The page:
• Select the date that you would like to compare to
    • Either select the same dates or the same time period ie for this exercise I’ve selected the Sunday to Wednesday from the same time period last year

Now you can see that while there have been 2,619 visits this year, last year there was 675 visits. (In the screen shot above look at the stats in the bottom left corner).

That’s a 388% increase.  Not quite the 560% increase that I’m aiming for yet still significant and I think I’m vaguely on track to achieve the goal!

Traffic Sources

To find out where your web traffic is coming from:

  • Click “Traffic Sources” on the left, then “Sources” and “All Traffic”
  • Here are some of the main web traffic sources:
    • Google / Organic : visitors who found your website in Google
    • Direct / none : visitors who went to straight to your website, for example, by typing your website URL into the browser
    • Source / referral : these are visits that are referred from another website, for example from Facebook, or from another website that links to yours
    • Google /CPC : paid visits via the Google AdWords program
    • List name / email : visits that clicked through from your email campaign

For each traffic source you can see the number of visits, Pages / Visit, Average Visit Duration and Bounce Rate.  This will help you evaluate which are your best sources of traffic.


Content is one of my favourite sections of Google Analytics because it shows which of your pages and articles are the most, and least, popular.  You can learn a lot from that.

If you have a WordPress website you can choose which keyword to use in the URL for each article, which allows you to easily identify each article via your Google Analytics.

You can click on the top of each column to sort from highest to lowest, for example click on “Bounce Rate” to see which pages have the highest Bounce Rate. If those pages also have a reasonable amount of Pageviews, take a fresh look at the page and see if you can add any new links to that page in order to reduce the Bounce Rate.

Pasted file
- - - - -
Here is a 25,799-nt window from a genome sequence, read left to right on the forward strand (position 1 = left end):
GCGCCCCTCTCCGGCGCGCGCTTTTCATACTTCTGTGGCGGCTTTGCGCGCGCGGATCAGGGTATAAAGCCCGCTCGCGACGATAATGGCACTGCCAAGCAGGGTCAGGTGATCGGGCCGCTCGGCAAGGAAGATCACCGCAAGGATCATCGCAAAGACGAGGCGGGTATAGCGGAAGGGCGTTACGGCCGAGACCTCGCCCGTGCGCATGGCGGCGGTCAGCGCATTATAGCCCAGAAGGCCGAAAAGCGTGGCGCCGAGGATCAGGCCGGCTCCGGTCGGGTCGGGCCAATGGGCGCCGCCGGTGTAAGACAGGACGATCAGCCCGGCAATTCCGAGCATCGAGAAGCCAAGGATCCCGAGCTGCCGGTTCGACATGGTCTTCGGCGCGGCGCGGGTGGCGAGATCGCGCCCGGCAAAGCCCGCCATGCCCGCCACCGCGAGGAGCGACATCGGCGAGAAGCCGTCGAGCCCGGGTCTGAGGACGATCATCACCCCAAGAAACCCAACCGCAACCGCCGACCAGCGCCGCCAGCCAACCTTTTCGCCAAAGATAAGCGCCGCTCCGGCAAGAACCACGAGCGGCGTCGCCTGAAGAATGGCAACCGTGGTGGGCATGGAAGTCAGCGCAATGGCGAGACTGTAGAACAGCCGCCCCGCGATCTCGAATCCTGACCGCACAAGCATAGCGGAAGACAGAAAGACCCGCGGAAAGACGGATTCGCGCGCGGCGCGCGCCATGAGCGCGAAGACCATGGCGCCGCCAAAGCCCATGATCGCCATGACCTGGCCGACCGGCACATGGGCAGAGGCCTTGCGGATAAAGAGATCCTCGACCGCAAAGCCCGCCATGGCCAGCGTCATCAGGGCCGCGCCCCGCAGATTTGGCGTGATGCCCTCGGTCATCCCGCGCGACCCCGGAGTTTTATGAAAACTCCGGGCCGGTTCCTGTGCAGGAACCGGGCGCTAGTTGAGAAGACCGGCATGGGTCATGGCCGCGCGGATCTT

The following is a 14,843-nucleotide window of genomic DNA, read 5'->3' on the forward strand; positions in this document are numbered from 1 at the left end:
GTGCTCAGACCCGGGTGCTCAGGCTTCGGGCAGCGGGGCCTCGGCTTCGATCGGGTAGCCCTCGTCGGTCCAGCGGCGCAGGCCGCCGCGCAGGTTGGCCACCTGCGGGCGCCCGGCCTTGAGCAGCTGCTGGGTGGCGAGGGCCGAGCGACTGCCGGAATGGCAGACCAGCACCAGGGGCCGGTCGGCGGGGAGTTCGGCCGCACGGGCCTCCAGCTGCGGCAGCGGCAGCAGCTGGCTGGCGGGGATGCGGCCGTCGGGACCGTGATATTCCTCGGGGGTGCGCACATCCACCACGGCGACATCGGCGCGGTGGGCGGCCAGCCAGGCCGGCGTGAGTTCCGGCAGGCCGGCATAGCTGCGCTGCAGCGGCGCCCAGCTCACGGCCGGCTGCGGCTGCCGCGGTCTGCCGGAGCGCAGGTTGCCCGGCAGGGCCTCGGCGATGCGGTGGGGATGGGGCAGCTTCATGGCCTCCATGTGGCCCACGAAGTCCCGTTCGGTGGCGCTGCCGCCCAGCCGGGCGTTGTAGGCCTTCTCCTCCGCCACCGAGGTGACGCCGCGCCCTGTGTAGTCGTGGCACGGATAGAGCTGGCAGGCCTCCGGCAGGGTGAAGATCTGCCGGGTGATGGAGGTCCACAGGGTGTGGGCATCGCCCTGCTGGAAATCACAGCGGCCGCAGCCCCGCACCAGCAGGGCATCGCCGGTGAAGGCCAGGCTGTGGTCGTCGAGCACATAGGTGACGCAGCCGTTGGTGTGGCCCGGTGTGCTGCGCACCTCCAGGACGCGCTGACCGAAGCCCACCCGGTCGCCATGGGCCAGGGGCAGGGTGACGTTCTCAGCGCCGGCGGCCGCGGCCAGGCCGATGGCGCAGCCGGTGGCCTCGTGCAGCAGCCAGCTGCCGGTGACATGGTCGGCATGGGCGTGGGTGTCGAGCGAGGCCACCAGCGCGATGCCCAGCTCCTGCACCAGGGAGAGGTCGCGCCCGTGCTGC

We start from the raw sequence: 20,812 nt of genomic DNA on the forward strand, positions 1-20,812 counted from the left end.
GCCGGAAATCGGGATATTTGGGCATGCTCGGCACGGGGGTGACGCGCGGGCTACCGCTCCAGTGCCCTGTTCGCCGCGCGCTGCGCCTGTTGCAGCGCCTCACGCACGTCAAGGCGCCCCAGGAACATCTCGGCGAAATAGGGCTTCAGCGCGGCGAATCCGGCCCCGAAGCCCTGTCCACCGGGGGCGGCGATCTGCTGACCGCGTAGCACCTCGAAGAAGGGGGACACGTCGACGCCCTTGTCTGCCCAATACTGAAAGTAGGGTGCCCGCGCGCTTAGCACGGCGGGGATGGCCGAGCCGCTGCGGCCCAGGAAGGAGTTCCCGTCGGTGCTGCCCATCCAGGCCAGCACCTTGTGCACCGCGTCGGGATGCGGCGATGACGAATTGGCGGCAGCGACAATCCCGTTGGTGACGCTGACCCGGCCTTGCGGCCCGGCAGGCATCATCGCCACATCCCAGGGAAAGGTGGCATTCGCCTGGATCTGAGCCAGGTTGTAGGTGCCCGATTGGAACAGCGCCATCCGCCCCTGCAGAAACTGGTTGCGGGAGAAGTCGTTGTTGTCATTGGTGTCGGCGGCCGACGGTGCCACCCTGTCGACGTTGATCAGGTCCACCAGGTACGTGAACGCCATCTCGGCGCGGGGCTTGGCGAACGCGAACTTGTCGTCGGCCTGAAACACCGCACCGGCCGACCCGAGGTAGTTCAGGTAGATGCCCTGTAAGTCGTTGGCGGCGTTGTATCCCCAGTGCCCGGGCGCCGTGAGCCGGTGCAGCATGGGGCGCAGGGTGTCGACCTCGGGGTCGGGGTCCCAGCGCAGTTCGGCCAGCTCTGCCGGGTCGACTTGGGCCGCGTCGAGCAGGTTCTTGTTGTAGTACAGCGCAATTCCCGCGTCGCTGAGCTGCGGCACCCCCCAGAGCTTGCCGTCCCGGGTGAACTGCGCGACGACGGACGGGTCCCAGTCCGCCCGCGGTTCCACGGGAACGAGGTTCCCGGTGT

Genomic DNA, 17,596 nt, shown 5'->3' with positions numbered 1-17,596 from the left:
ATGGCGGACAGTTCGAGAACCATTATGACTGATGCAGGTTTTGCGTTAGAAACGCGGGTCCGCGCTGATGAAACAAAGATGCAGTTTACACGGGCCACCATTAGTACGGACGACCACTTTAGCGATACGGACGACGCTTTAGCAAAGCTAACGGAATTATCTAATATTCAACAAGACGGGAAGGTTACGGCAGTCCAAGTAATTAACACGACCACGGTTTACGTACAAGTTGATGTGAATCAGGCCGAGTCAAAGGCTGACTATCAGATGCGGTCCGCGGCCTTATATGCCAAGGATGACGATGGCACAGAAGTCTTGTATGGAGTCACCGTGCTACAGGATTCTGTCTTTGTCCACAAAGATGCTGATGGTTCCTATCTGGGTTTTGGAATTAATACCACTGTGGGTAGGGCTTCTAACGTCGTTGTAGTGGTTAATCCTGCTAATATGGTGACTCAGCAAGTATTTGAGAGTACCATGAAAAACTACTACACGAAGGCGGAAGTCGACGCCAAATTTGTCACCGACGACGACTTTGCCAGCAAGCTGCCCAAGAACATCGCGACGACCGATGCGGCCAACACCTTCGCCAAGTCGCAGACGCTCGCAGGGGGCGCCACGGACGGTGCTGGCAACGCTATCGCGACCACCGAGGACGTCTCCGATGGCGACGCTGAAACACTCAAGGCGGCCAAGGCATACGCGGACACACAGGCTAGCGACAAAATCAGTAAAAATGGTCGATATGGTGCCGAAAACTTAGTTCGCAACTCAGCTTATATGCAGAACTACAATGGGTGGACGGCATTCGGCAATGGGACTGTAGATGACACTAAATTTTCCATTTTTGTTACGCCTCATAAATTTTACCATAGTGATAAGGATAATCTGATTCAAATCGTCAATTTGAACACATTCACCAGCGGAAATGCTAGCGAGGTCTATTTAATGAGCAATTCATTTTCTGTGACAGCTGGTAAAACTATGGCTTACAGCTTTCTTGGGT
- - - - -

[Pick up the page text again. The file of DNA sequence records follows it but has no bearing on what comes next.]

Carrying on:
Here are my Top 10 content pages.

You can see that the top page has significantly more Pageviews than the others.  This is one of the pages that generates a lot of organic traffic from Google.  Next week I’ll explain how I selected the keywords for that page and where I used them.

Also watch this video to find out how to use Google Analytics to find out which articles rocked and which ones bombed.

That’s my update for today.

Here are the take-away messages:

  • View your Google Analytics regularly and become familiar with your own stats, so that you know when they have a spike or a dip
  • If you find that you become obsessive about your stats and you need to hang with like-minded people, put your hand up in the comments below and we can form a support group
  • If you’ve had your website for a while, compare your stats to the past. For example month to month or year to year, to see how your traffic has (hopefully) increased.
  • Become familiar with the traffic sources that generate visits to your website. Find out which sources have the highest quality traffic (based on time on page and pages per visit) and aim to get more traffic from those sources. You can also set up Goals to evaluate your traffic sources, but that’s a topic for another day.
  • Find out which pages of your content have the most, and least traffic and figure out why. Are some pages getting more organic traffic? Do some have a more effective headline? Do some get retweeted and shared more often?  Figure out what makes the successful pages work and aim to reproduce your efforts in future content.
  • In terms of the blogging challenge, I’ve made headway but there is a ways to go yet!

 If you have questions or feedback you’re welcome to leave them in the comments below.